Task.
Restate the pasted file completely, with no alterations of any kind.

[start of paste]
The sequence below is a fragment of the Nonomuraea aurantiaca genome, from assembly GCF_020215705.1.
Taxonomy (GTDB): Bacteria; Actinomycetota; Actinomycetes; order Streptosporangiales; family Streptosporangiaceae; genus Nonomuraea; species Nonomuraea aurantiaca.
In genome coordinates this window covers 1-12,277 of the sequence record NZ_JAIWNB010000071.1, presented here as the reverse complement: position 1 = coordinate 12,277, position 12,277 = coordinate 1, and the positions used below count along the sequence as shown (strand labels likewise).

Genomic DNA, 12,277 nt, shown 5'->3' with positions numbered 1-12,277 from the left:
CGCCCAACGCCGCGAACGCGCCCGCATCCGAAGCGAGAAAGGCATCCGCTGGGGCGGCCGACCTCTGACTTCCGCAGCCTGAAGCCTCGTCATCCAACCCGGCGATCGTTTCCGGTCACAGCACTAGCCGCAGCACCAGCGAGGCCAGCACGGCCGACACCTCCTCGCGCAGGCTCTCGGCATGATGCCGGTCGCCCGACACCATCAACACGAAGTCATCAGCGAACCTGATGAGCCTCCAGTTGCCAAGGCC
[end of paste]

The sequence below is a fragment of the Nonomuraea aurantiaca genome, from assembly GCF_020215705.1.
Taxonomy (GTDB): Bacteria; Actinomycetota; Actinomycetes; order Streptosporangiales; family Streptosporangiaceae; genus Nonomuraea; species Nonomuraea aurantiaca.
In genome coordinates this window covers 1-12,277 of the sequence record NZ_JAIWNB010000071.1, presented here as the reverse complement: position 1 = coordinate 12,277, position 12,277 = coordinate 1, and the positions used below count along the sequence as shown (strand labels likewise).

Genomic DNA, 12,277 nt, shown 5'->3' with positions numbered 1-12,277 from the left:
CGCCCAACGCCGCGAACGCGCCCGCATCCGAAGCGAGAAAGGCATCCGCTGGGGCGGCCGACCTCTGACTTCCGCAGCCTGAAGCCTCGTCATCCAACCCGGCGATCGTTTCCGGTCACAGCACTAGCCGCAGCACCAGCGAGGCCAGCACGGCCGACACCTCCTCGCGCAGGCTCTCGGCATGATGCCGGTCGCCCGACACCATCAACACGAAGTCATCAGCGAACCTGATGAGCCTCCAGTTGCCAAGGCC